Adman Goes Hollywood
Joel Hochberg always loved the movies; now he's getting a chance to make his mark in Hollywood. On January 1 Hochberg, who stepped down earlier this month as president of the Chicago office of DDB Needham Worldwide, becomes president of marketing for Twentieth Century Fox, joining the swelling ranks of ad agency execs who have taken top management jobs at major film studios. Hochberg is the third Needhamite in recent years to jump from the ad business to a marketing post in Hollywood. Bob Levin, who worked with Hochberg in DDB Needham's Chicago office, now heads Disney's marketing department, while Si Kornblit, another DDB Needham alum, handles similar chores for Universal. Hochberg says the choice of agency execs with little or no hands-on film experience is part of a strategy prevalent in Hollywood these days; the idea is to bring a fresh perspective to marketing, an increasingly important part of the film business. With production on the rise to meet the demand for product in movie theaters and in the television, cable, and home VCR markets, studios are spending more and more money on marketing to create an identity for and awareness of their product. Hochberg will decide such matters as the target market for Fox films, the look and the media mix of the advertising that aims to re ach that target market, the ideal opening date, the publicity strategy, and the increasingly lucrative area of licensing tie-ins such as clothing and toys. Hochberg, who graduated from New York University's film school, should have no trouble fitting into the Hollywood film world; he isn't a cinema snob. He says he took the job only after getting some sense of the range of films Fox will release next year--some 25 in all, including a new comedy about toys with Robin Williams, David Mamet's take on union honcho Jimmy Hoffa, and a prequel to the hugely popular Star Wars. I think Fox wants to make movies that are entertaining," says Hochberg, adding, "not every movie released has pretensions to be a Citizen Kane." Hochberg points to such recent successes as Ghost and Pretty Woman as examples of films that attracted large numbers of moviegoers without pandering to man's basest impulses. Ghost could turn out to be the highest-grossing film of the year, in fact, with Pretty Woman close behind. "I was entertained by both of those movies," says Hochberg, "for the two hours and the $7 investment I made in each of them." Once he's settled into his new office at Fox, Hochberg also will have a say in what movies are put into production in the months and years ahead, so his own taste in films undoubtedly will be factored into Fox's future. So just what films, you may ask, does Hochberg consider his all-time favorites? Tops on his list is the masterpiece Citizen Kane, which Hochberg did a shot-by-shot analysis of for his master's thesis. Second on the list is Singin' in the Rain for the "sheer joyousness of it," followed by It's a Wonderful Life for its appealing schmaltziness.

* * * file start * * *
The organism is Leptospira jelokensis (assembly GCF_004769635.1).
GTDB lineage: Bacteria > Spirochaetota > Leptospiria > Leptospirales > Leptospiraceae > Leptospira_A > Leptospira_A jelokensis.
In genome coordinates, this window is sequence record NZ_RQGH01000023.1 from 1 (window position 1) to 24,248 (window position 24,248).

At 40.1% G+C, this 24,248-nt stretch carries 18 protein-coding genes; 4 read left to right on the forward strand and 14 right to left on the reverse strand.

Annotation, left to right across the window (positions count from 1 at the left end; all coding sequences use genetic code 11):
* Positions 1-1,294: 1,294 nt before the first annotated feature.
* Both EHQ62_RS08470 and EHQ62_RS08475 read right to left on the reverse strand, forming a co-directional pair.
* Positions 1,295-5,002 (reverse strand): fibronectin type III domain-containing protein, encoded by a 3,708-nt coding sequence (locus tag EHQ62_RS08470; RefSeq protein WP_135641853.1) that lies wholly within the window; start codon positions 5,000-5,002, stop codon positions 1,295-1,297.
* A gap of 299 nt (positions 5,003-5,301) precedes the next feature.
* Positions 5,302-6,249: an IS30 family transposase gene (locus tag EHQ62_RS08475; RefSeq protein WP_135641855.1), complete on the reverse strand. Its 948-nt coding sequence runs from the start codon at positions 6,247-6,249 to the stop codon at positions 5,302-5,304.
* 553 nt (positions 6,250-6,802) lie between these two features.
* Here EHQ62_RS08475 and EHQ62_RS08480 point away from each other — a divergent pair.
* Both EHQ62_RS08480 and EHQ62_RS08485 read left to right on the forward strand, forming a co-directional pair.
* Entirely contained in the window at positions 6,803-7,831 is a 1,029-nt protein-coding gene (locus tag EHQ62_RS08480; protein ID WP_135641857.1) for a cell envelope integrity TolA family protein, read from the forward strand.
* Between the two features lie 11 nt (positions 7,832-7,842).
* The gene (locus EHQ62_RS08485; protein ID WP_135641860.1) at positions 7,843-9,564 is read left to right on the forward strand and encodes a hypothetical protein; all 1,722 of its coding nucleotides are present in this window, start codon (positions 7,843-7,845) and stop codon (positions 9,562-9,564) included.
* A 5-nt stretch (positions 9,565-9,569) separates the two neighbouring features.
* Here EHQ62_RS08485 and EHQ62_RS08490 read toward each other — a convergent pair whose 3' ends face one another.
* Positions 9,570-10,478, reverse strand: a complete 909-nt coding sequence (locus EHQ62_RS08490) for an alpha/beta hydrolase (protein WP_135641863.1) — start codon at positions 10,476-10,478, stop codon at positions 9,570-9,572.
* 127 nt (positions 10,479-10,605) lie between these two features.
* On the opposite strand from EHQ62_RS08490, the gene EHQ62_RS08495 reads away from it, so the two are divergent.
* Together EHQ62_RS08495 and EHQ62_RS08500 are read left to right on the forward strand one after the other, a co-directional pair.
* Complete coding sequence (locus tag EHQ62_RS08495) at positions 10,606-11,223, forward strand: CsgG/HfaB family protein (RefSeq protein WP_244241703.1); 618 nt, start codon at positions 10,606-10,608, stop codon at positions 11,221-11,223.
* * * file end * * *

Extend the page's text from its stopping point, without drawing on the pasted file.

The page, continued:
Gene's Blue: Movie Stars Resent His Power
Alas, all is not cheery on the movie front. If you happened to read a column penned by Gene Siskel in the November 4 Tribune Sunday Arts section, you discovered that life isn't all fun and games for one of the nation's highest-paid film critics. There is a certain amount of--oh dear--frustration in Gene's job because he continues to interview the occasional movie star for the Tribune. In the column, Siskel complained about the difficulties he's encountered talking to such luminaries as Warren Beatty and Mike Nichols because they object to his power over the fate of their work. "I wanted to show that I am frustrated in what I am trying to do," said Siskel last week about the purpose of the column, adding "my editor at the Tribune felt I should write about it." Could one conclude that the column was a not-too-subtle hint that Siskel, who after all hardly needs to endure these indignities for financial reasons, might forgo star interviews? "If the difficulties continue, I could come to that conclusion," said Siskel, but for the moment he intends to carry on valiantly.
Summer Gamble: Will Ravinia Be Lucky With Luciano?
Evidently the Ravinia Festival didn't ask for Ardis Krainik's opinion before scheduling its 1991 season opener; the June 21 gala will feature a concert performance of Donizetti's opera L'elisir d'amore starring the elusive superstar Luciano Pavarotti, with soprano Kathleen Battle and James Levine conducting the Chicago Symphony Orchestra and Chorus. Krainik, general director of the Lyric Opera, banned Pavarotti from her stage in 1989, after the tenor failed to report for duty in Tosca, the company's 35th season opener. It was, Krainik said, the last in a long list of Pavarotti no-shows. But Ravinia foresees no such problems with its upcoming concert. "This has been in the works for some time," says a spokeswoman. "James Levine and Pavarotti are close; they have worked together a lot." Ravinia is charging $500 for top tickets, which will include a preconcert dinner and a postconcert reception with the stars. Will Krainik attend to see if Pavarotti shows up? Mum was the word last week at Lyric Opera.
Russian Classic Closes in the Red
The Commons Theatre took it on the chin with their ambitious production of Maksim Gorky's The Lower Depths. The show, with a cast of 17 and a budget of approximately $25,000, closed in the red two weeks early at the Theatre Building. Even rave reviews from the Sun-Times and New City critics failed to rouse enough interest among the theatergoing public. "We had enormous overhead," says Commons managing director Ted Altschuler, "so for the good of the company we decided to close early." Still, Altschuler says he is proud his company decided to buck a trend in the business by mounting The Lower Depths: "Risks aren't popular with everyone fight now."
Art accompanying story in printed newspaper (not available in this archive): photo/Steven D. Arazmus.